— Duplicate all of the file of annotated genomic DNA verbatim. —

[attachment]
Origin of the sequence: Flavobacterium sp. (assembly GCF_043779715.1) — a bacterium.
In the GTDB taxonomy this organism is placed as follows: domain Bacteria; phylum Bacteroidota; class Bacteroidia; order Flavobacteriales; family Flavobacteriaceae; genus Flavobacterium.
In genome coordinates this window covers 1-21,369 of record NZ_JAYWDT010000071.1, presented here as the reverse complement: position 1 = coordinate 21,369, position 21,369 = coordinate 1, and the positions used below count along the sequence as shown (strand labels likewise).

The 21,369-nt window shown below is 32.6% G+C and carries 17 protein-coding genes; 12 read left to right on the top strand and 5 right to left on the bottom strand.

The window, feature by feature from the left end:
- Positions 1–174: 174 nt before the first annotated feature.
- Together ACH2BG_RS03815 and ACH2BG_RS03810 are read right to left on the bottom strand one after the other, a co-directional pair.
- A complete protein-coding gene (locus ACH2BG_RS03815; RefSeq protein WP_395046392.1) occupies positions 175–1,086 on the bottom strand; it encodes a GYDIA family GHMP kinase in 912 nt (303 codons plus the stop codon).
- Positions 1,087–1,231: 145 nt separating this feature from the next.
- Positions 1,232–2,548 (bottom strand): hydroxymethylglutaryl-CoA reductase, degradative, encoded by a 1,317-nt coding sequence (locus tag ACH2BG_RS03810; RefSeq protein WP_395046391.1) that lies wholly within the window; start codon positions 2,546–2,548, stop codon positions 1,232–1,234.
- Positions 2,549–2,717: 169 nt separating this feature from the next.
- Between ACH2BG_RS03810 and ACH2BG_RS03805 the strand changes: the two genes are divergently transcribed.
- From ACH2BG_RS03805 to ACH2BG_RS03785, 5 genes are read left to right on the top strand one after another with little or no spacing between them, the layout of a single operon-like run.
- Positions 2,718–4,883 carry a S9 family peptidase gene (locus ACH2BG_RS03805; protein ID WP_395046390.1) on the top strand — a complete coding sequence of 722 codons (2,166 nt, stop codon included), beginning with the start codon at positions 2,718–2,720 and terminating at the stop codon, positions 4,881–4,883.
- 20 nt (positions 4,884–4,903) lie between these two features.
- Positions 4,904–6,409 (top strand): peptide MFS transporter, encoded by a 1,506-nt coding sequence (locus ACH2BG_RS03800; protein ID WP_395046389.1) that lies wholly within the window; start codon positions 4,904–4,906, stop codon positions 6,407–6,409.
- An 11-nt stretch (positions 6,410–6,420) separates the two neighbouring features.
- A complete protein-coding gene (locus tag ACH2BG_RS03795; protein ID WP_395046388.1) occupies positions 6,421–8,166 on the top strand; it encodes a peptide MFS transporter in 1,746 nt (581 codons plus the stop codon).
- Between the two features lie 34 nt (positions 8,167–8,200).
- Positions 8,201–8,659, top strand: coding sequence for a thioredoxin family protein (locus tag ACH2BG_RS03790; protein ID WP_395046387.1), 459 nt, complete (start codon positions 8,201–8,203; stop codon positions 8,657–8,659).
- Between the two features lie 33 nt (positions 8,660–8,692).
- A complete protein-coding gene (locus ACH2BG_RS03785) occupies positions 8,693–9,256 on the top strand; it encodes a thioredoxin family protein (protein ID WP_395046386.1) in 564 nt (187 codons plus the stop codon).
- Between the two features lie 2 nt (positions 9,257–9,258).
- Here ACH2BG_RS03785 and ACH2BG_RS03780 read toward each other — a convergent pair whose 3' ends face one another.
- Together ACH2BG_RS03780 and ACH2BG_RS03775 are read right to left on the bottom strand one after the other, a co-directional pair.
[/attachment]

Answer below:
Origin of the sequence: Flavobacterium sp. (assembly GCF_043779715.1) — a bacterium.
In the GTDB taxonomy this organism is placed as follows: domain Bacteria; phylum Bacteroidota; class Bacteroidia; order Flavobacteriales; family Flavobacteriaceae; genus Flavobacterium.
In genome coordinates this window covers 1-21,369 of record NZ_JAYWDT010000071.1, presented here as the reverse complement: position 1 = coordinate 21,369, position 21,369 = coordinate 1, and the positions used below count along the sequence as shown (strand labels likewise).

The 21,369-nt window shown below is 32.6% G+C and carries 17 protein-coding genes; 12 read left to right on the top strand and 5 right to left on the bottom strand.

The window, feature by feature from the left end:
- Positions 1–174: 174 nt before the first annotated feature.
- Together ACH2BG_RS03815 and ACH2BG_RS03810 are read right to left on the bottom strand one after the other, a co-directional pair.
- A complete protein-coding gene (locus ACH2BG_RS03815; RefSeq protein WP_395046392.1) occupies positions 175–1,086 on the bottom strand; it encodes a GYDIA family GHMP kinase in 912 nt (303 codons plus the stop codon).
- Positions 1,087–1,231: 145 nt separating this feature from the next.
- Positions 1,232–2,548 (bottom strand): hydroxymethylglutaryl-CoA reductase, degradative, encoded by a 1,317-nt coding sequence (locus tag ACH2BG_RS03810; RefSeq protein WP_395046391.1) that lies wholly within the window; start codon positions 2,546–2,548, stop codon positions 1,232–1,234.
- Positions 2,549–2,717: 169 nt separating this feature from the next.
- Between ACH2BG_RS03810 and ACH2BG_RS03805 the strand changes: the two genes are divergently transcribed.
- From ACH2BG_RS03805 to ACH2BG_RS03785, 5 genes are read left to right on the top strand one after another with little or no spacing between them, the layout of a single operon-like run.
- Positions 2,718–4,883 carry a S9 family peptidase gene (locus ACH2BG_RS03805; protein ID WP_395046390.1) on the top strand — a complete coding sequence of 722 codons (2,166 nt, stop codon included), beginning with the start codon at positions 2,718–2,720 and terminating at the stop codon, positions 4,881–4,883.
- 20 nt (positions 4,884–4,903) lie between these two features.
- Positions 4,904–6,409 (top strand): peptide MFS transporter, encoded by a 1,506-nt coding sequence (locus ACH2BG_RS03800; protein ID WP_395046389.1) that lies wholly within the window; start codon positions 4,904–4,906, stop codon positions 6,407–6,409.
- An 11-nt stretch (positions 6,410–6,420) separates the two neighbouring features.
- A complete protein-coding gene (locus tag ACH2BG_RS03795; protein ID WP_395046388.1) occupies positions 6,421–8,166 on the top strand; it encodes a peptide MFS transporter in 1,746 nt (581 codons plus the stop codon).
- Between the two features lie 34 nt (positions 8,167–8,200).
- Positions 8,201–8,659, top strand: coding sequence for a thioredoxin family protein (locus tag ACH2BG_RS03790; protein ID WP_395046387.1), 459 nt, complete (start codon positions 8,201–8,203; stop codon positions 8,657–8,659).
- Between the two features lie 33 nt (positions 8,660–8,692).
- A complete protein-coding gene (locus ACH2BG_RS03785) occupies positions 8,693–9,256 on the top strand; it encodes a thioredoxin family protein (protein ID WP_395046386.1) in 564 nt (187 codons plus the stop codon).
- Between the two features lie 2 nt (positions 9,257–9,258).
- Here ACH2BG_RS03785 and ACH2BG_RS03780 read toward each other — a convergent pair whose 3' ends face one another.
- Together ACH2BG_RS03780 and ACH2BG_RS03775 are read right to left on the bottom strand one after the other, a co-directional pair.